Roxon calls for cold shower on data-retention 'hysteria'

Attorney-General Nicola Roxon has called for a "cold shower" on the public reaction to the government's proposal to log Australians' internet history for up to two years.
Written by Josh Taylor, Contributor

Australian Attorney-General Nicola Roxon has said that the public reaction to the government's proposal to require internet service providers (ISPs) to retain customer data for up to two years has been hysterical, and that the government is asking for much less than has been claimed.

Roxon gave a speech on Tuesday stating that forcing ISPs to retain customer data for up to two years is required to ensure that law-enforcement agencies can continue to investigate crime. Reaction to Roxon's announcement saw an unusual alliance between organisations such as Electronic Frontiers Australia (EFA), the Institute of Public Affairs, GetUp, and the Greens, all of which expressed outrage over the plan. And although the Coalition hasn't made its position on the issue known formally, Liberal backbencher Steve Ciobo compared the proposal on Tuesday to something that would have been seen in Nazi Germany during World War II.

"I think that this proposal is akin, frankly, to tactics that we would have seen utilised by the Gestapo or groups like that," he told Lateline.

Roxon yesterday defended the proposal, saying that the government has sought feedback on it, along with a number of other telecommunications security legislation ideas as part of a parliamentary review that's currently underway. She said that claims that the government wants to obtain every bit of data are incorrect, and that there has been "hysteria" around the data-retention proposal.

"No decisions have yet been made," she told ABC Radio in Perth. "What [law-enforcement agencies are] asking for is not what has been reported.

"It's not to keep a record of every website that's visited. It's not to keep the content of every email. It's not to force people to give their passwords to police. It's actually keeping what's called metadata; so, a record potentially of the time that a phone call is made, the time or fact of an email being sent. Something that our law-enforcement agencies can already do, where they suspect crime."

Roxon said that people have jumped to the wrong conclusion that the government is going to enact the proposal, and that "they're going to be in your head virtually for everything you ever use on the computer."

"I really do think people need a little bit of a cold shower with this, because the government has not yet made the decision. It's why we're having the inquiry; so we can have the debate, test the ideas, see if there's an appropriate balance. And we'll only make our decisions at the end of the year, when the committee gives us their report."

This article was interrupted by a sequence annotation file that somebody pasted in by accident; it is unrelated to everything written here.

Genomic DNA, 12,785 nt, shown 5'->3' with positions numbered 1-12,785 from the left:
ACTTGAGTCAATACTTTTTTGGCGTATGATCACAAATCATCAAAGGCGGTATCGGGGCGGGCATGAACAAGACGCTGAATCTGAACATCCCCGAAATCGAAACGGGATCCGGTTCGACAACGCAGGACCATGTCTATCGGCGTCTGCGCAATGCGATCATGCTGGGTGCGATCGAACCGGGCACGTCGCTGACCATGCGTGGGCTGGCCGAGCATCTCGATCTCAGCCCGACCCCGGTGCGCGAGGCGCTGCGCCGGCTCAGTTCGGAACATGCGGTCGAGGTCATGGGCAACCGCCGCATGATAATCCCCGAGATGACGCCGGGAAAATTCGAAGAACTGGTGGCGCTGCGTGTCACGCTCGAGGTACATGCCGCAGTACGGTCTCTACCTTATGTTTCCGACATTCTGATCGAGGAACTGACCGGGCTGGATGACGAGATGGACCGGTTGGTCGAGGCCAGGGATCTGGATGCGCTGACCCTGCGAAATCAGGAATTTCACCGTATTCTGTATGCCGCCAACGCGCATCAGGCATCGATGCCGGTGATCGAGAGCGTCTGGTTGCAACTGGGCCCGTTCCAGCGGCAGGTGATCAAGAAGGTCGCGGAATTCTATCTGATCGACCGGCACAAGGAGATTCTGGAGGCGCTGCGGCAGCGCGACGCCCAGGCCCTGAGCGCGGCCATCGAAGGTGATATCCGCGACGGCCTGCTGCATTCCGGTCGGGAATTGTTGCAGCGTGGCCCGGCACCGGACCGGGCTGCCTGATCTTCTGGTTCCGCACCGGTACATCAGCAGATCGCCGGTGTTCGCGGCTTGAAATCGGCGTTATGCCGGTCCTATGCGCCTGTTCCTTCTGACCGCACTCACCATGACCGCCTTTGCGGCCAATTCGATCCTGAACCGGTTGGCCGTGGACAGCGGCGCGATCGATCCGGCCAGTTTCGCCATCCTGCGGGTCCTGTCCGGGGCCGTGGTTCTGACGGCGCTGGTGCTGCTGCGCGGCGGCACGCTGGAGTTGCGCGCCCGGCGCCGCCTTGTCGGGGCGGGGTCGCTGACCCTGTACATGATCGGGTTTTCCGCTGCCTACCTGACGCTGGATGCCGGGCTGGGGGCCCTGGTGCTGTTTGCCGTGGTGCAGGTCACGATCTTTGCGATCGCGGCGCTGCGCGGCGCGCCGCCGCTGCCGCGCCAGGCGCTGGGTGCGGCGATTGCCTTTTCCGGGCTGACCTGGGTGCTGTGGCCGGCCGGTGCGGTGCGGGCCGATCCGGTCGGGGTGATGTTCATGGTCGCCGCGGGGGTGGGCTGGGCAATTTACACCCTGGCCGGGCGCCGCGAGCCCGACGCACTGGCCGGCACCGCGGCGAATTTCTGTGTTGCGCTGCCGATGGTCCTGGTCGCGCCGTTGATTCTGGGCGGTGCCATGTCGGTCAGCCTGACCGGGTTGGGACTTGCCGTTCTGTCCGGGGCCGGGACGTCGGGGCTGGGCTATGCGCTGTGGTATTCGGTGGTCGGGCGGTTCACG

But Roxon's claims that the government is only seeking metadata does not match the discussion paper that was released as part of the review.

The review states that the government is looking at "applying tailored data-retention periods for up to two years for parts of a dataset, with specific timeframes taking into account agency priorities and privacy and cost impacts", and does not specify the exact dataset it is after.

In fact, part of the paper states that the government may need to collect "communications content", not just the data, from companies such as Facebook and Google.

Communications Alliance CEO John Stanton told the Australian Communications Consumer Action Network (ACCAN) conference in Sydney yesterday that the government has failed to explain on a number of fronts what data needs to be retained for law-enforcement purposes.

"The proposal is gloriously ill defined in the discussion paper, where it talks about the potential desirability of retaining a dataset for two years," he said. "A dataset could be an inch or a mile long, and the obvious implications in terms of the breadth for it both in terms of carriers complying.

"We need a much better definition of that."

He said that the length of time that the government wants ISPs to keep the data does not fit with what the international experience with data retention has been.

"The data we see out of Europe suggests that the vast majority of instances where data is used by enforcement authorities to chase crime sees data used that is less than six months old, not two years," he said.

He said that it needs to be clearly defined which government agencies would be allowed access to the data, too.

"We've had instances [in the past] where there have been requests put to our members for access to their database because a local council has uncovered a piece of paper that is a piece of litter and the council wants to track down who it was that dropped that piece of litter, so they can whack them with a AU$15 fine," he said. "That doesn't make sense to us.

"There needs to be sensible restrictions around who can access any data that was retained, and it should be retained in use in combating serious crime."

Under the proposal, agencies with a warrant investigating crimes with at least three years' imprisonment associated will be able to access the data. It won't be just law-enforcement agencies, such as the Australian Federal Police (AFP), but also government revenue agencies, such as Customs and Border Protection, the Australian Competition and Consumer Commission (ACCC), Centrelink, and the Australian Tax Office (ATO).

Stanton's comments about the lack of definition for the proposal were echoed by Victorian Privacy Commissioner Dr Anthony Bendall, who yesterday told the committee undertaking the inquiry into the proposal that the government needs to flesh out the proposal, and have safeguards and mandatory data breach-notification laws to go with it.

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